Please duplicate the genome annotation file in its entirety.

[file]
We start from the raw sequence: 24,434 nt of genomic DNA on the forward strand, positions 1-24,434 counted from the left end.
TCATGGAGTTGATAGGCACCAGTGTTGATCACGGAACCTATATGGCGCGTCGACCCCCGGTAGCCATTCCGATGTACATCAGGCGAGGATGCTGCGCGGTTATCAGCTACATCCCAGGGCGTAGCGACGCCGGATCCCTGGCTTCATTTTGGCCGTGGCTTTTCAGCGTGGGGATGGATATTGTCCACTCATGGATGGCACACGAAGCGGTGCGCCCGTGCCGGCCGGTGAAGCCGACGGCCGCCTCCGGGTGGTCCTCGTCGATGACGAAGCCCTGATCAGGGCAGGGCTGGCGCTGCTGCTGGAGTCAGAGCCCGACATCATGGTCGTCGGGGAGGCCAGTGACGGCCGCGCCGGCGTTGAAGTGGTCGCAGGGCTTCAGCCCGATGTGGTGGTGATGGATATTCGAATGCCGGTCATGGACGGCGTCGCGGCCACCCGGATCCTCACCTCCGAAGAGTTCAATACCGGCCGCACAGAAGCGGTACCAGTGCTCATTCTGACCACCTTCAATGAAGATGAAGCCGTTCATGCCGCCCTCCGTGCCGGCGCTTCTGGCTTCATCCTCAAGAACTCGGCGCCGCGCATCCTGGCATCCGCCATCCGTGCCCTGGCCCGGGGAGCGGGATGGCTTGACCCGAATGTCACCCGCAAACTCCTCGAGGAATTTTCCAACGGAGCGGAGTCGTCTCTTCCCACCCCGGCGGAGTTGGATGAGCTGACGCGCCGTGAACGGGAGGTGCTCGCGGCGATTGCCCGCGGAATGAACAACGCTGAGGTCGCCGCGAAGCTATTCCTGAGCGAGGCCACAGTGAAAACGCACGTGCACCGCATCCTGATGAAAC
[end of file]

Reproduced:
We start from the raw sequence: 24,434 nt of genomic DNA on the forward strand, positions 1-24,434 counted from the left end.
TCATGGAGTTGATAGGCACCAGTGTTGATCACGGAACCTATATGGCGCGTCGACCCCCGGTAGCCATTCCGATGTACATCAGGCGAGGATGCTGCGCGGTTATCAGCTACATCCCAGGGCGTAGCGACGCCGGATCCCTGGCTTCATTTTGGCCGTGGCTTTTCAGCGTGGGGATGGATATTGTCCACTCATGGATGGCACACGAAGCGGTGCGCCCGTGCCGGCCGGTGAAGCCGACGGCCGCCTCCGGGTGGTCCTCGTCGATGACGAAGCCCTGATCAGGGCAGGGCTGGCGCTGCTGCTGGAGTCAGAGCCCGACATCATGGTCGTCGGGGAGGCCAGTGACGGCCGCGCCGGCGTTGAAGTGGTCGCAGGGCTTCAGCCCGATGTGGTGGTGATGGATATTCGAATGCCGGTCATGGACGGCGTCGCGGCCACCCGGATCCTCACCTCCGAAGAGTTCAATACCGGCCGCACAGAAGCGGTACCAGTGCTCATTCTGACCACCTTCAATGAAGATGAAGCCGTTCATGCCGCCCTCCGTGCCGGCGCTTCTGGCTTCATCCTCAAGAACTCGGCGCCGCGCATCCTGGCATCCGCCATCCGTGCCCTGGCCCGGGGAGCGGGATGGCTTGACCCGAATGTCACCCGCAAACTCCTCGAGGAATTTTCCAACGGAGCGGAGTCGTCTCTTCCCACCCCGGCGGAGTTGGATGAGCTGACGCGCCGTGAACGGGAGGTGCTCGCGGCGATTGCCCGCGGAATGAACAACGCTGAGGTCGCCGCGAAGCTATTCCTGAGCGAGGCCACAGTGAAAACGCACGTGCACCGCATCCTGATGAAAC